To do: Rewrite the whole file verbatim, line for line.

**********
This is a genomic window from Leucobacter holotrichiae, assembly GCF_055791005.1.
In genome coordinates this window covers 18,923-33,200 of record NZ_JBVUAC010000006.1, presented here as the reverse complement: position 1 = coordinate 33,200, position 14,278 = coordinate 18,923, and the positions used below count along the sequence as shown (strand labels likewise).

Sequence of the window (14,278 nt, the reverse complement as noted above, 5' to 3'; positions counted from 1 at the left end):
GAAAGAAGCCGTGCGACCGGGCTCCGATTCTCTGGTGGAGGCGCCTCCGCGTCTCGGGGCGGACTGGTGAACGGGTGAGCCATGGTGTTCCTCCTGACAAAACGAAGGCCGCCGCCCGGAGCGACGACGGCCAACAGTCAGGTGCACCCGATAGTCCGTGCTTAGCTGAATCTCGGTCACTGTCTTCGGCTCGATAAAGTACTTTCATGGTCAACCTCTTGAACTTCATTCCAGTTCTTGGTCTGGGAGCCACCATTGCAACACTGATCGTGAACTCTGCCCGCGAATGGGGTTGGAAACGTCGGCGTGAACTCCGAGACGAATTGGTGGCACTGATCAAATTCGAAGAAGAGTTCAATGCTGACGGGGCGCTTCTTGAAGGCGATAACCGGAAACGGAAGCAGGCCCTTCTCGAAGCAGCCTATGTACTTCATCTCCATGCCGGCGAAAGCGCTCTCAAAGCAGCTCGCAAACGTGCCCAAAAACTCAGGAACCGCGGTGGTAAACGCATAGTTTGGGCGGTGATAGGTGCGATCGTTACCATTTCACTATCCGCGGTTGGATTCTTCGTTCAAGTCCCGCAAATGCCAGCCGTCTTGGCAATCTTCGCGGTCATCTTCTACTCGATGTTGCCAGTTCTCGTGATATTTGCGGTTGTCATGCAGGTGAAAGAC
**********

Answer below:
This is a genomic window from Leucobacter holotrichiae, assembly GCF_055791005.1.
In genome coordinates this window covers 18,923-33,200 of record NZ_JBVUAC010000006.1, presented here as the reverse complement: position 1 = coordinate 33,200, position 14,278 = coordinate 18,923, and the positions used below count along the sequence as shown (strand labels likewise).

Sequence of the window (14,278 nt, the reverse complement as noted above, 5' to 3'; positions counted from 1 at the left end):
GAAAGAAGCCGTGCGACCGGGCTCCGATTCTCTGGTGGAGGCGCCTCCGCGTCTCGGGGCGGACTGGTGAACGGGTGAGCCATGGTGTTCCTCCTGACAAAACGAAGGCCGCCGCCCGGAGCGACGACGGCCAACAGTCAGGTGCACCCGATAGTCCGTGCTTAGCTGAATCTCGGTCACTGTCTTCGGCTCGATAAAGTACTTTCATGGTCAACCTCTTGAACTTCATTCCAGTTCTTGGTCTGGGAGCCACCATTGCAACACTGATCGTGAACTCTGCCCGCGAATGGGGTTGGAAACGTCGGCGTGAACTCCGAGACGAATTGGTGGCACTGATCAAATTCGAAGAAGAGTTCAATGCTGACGGGGCGCTTCTTGAAGGCGATAACCGGAAACGGAAGCAGGCCCTTCTCGAAGCAGCCTATGTACTTCATCTCCATGCCGGCGAAAGCGCTCTCAAAGCAGCTCGCAAACGTGCCCAAAAACTCAGGAACCGCGGTGGTAAACGCATAGTTTGGGCGGTGATAGGTGCGATCGTTACCATTTCACTATCCGCGGTTGGATTCTTCGTTCAAGTCCCGCAAATGCCAGCCGTCTTGGCAATCTTCGCGGTCATCTTCTACTCGATGTTGCCAGTTCTCGTGATATTTGCGGTTGTCATGCAGGTGAAAGAC